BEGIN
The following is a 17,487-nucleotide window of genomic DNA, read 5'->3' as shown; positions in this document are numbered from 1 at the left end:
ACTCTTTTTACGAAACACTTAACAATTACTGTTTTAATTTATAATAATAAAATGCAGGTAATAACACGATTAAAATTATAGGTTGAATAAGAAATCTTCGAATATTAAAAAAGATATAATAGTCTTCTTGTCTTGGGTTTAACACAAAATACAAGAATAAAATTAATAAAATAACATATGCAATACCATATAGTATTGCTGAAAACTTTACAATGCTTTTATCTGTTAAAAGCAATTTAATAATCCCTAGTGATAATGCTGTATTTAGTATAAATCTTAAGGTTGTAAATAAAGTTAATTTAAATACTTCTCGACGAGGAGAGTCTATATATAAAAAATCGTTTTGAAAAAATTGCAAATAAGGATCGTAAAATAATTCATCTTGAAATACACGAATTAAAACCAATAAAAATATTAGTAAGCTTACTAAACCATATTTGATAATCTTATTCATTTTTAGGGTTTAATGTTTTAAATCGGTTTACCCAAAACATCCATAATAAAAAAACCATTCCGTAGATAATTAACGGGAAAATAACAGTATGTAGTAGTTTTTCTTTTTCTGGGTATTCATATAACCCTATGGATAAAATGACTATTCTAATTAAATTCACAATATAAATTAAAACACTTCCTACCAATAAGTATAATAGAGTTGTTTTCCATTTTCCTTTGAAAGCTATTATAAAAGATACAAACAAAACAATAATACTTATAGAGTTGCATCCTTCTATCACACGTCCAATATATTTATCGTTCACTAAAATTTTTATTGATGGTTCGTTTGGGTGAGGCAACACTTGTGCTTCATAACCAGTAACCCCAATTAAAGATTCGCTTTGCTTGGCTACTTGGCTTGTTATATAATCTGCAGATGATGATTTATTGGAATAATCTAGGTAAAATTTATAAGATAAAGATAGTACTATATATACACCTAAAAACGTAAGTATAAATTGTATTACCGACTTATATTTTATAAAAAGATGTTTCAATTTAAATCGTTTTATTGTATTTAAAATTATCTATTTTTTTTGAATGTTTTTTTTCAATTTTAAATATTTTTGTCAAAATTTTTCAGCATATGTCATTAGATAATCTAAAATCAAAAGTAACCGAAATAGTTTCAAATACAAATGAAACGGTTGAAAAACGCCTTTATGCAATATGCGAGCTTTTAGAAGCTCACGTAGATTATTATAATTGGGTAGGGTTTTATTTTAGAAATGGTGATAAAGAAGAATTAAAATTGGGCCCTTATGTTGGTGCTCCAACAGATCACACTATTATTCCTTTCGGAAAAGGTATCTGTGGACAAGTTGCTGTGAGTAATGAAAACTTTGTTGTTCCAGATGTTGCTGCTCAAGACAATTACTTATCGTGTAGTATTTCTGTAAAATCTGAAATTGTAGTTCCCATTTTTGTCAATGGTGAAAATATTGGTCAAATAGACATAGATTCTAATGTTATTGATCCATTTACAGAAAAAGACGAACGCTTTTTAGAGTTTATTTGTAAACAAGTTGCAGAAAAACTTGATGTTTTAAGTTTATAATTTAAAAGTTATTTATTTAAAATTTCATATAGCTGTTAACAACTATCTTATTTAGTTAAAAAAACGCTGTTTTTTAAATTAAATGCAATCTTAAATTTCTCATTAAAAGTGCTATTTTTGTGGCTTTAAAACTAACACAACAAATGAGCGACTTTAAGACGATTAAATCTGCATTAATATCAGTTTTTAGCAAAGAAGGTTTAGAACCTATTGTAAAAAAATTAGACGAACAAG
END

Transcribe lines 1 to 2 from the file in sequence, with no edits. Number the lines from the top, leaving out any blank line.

The following is a 17,487-nucleotide window of genomic DNA, read 5'->3' as shown; positions in this document are numbered from 1 at the left end:
ACTCTTTTTACGAAACACTTAACAATTACTGTTTTAATTTATAATAATAAAATGCAGGTAATAACACGATTAAAATTATAGGTTGAATAAGAAATCTTCGAATATTAAAAAAGATATAATAGTCTTCTTGTCTTGGGTTTAACACAAAATACAAGAATAAAATTAATAAAATAACATATGCAATACCATATAGTATTGCTGAAAACTTTACAATGCTTTTATCTGTTAAAAGCAATTTAATAATCCCTAGTGATAATGCTGTATTTAGTATAAATCTTAAGGTTGTAAATAAAGTTAATTTAAATACTTCTCGACGAGGAGAGTCTATATATAAAAAATCGTTTTGAAAAAATTGCAAATAAGGATCGTAAAATAATTCATCTTGAAATACACGAATTAAAACCAATAAAAATATTAGTAAGCTTACTAAACCATATTTGATAATCTTATTCATTTTTAGGGTTTAATGTTTTAAATCGGTTTACCCAAAACATCCATAATAAAAAAACCATTCCGTAGATAATTAACGGGAAAATAACAGTATGTAGTAGTTTTTCTTTTTCTGGGTATTCATATAACCCTATGGATAAAATGACTATTCTAATTAAATTCACAATATAAATTAAAACACTTCCTACCAATAAGTATAATAGAGTTGTTTTCCATTTTCCTTTGAAAGCTATTATAAAAGATACAAACAAAACAATAATACTTATAGAGTTGCATCCTTCTATCACACGTCCAATATATTTATCGTTCACTAAAATTTTTATTGATGGTTCGTTTGGGTGAGGCAACACTTGTGCTTCATAACCAGTAACCCCAATTAAAGATTCGCTTTGCTTGGCTACTTGGCTTGTTATATAATCTGCAGATGATGATTTATTGGAATAATCTAGGTAAAATTTATAAGATAAAGATAGTACTATATATACACCTAAAAACGTAAGTATAAATTGTATTACCGACTTATATTTTATAAAAAGATGTTTCAATTTAAATCGTTTTATTGTATTTAAAATTATCTATTTTTTTTGAATGTTTTTTTTCAATTTTAAATATTTTTGTCAAAATTTTTCAGCATATGTCATTAGATAATCTAAAATCAAAAGTAACCGAAATAGTTTCAAATACAAATGAAACGGTTGAAAAACGCCTTTATGCAATATGCGAGCTTTTAGAAGCTCACGTAGATTATTATAATTGGGTAGGGTTTTATTTTAGAAATGGTGATAAAGAAGAATTAAAATTGGGCCCTTATGTTGGTGCTCCAACAGATCACACTATTATTCCTTTCGGAAAAGGTATCTGTGGACAAGTTGCTGTGAGTAATGAAAACTTTGTTGTTCCAGATGTTGCTGCTCAAGACAATTACTTATCGTGTAGTATTTCTGTAAAATCTGAAATTGTAGTTCCCATTTTTGTCAATGGTGAAAATATTGGTCAAATAGACATAGATTCTAATGTTATTGATCCATTTACAGAAAAAGACGAACGCTTTTTAGAGTTTATTTGTAAACAAGTTGCAGAAAAACTTGATGTTTTAAGTTTATAATTTAAAAGTTATTTATTTAAAATTTCATATAGCTGTTAACAACTATCTTATTTAGTTAAAAAAACGCTGTTTTTTAAATTAAATGCAATCTTAAATTTCTCATTAAAAGTGCTATTTTTGTGGCTTTAAAACTAACACAACAAATGAGCGACTTTAAGACGATTAAATCTGCATTAATATCAGTTTTTAGCAAAGAAGGTTTAGAACCTATTGTAAAAAAATTAGACGAACAAG